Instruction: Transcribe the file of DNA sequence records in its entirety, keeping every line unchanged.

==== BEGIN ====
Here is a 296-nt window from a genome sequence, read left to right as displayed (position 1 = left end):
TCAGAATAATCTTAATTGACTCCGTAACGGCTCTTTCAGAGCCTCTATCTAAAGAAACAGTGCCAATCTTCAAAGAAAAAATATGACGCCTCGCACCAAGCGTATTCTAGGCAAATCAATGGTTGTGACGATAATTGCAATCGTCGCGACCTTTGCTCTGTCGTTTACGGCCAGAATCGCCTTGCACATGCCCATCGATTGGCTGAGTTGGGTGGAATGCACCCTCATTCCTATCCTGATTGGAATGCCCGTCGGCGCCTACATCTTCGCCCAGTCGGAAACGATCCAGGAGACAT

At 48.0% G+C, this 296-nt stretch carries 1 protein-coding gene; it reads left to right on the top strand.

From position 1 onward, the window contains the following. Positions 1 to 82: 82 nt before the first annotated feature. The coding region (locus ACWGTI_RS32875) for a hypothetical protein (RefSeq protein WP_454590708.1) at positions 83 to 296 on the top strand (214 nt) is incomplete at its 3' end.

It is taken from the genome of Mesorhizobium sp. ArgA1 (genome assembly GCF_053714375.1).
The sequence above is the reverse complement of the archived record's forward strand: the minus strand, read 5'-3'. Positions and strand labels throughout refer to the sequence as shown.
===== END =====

Here is a 296-nt window from a genome sequence, read left to right as displayed (position 1 = left end):
TCAGAATAATCTTAATTGACTCCGTAACGGCTCTTTCAGAGCCTCTATCTAAAGAAACAGTGCCAATCTTCAAAGAAAAAATATGACGCCTCGCACCAAGCGTATTCTAGGCAAATCAATGGTTGTGACGATAATTGCAATCGTCGCGACCTTTGCTCTGTCGTTTACGGCCAGAATCGCCTTGCACATGCCCATCGATTGGCTGAGTTGGGTGGAATGCACCCTCATTCCTATCCTGATTGGAATGCCCGTCGGCGCCTACATCTTCGCCCAGTCGGAAACGATCCAGGAGACAT

At 48.0% G+C, this 296-nt stretch carries 1 protein-coding gene; it reads left to right on the top strand.

From position 1 onward, the window contains the following. Positions 1 to 82: 82 nt before the first annotated feature. The coding region (locus ACWGTI_RS32875) for a hypothetical protein (RefSeq protein WP_454590708.1) at positions 83 to 296 on the top strand (214 nt) is incomplete at its 3' end.

It is taken from the genome of Mesorhizobium sp. ArgA1 (genome assembly GCF_053714375.1).
The sequence above is the reverse complement of the archived record's forward strand: the minus strand, read 5'-3'. Positions and strand labels throughout refer to the sequence as shown.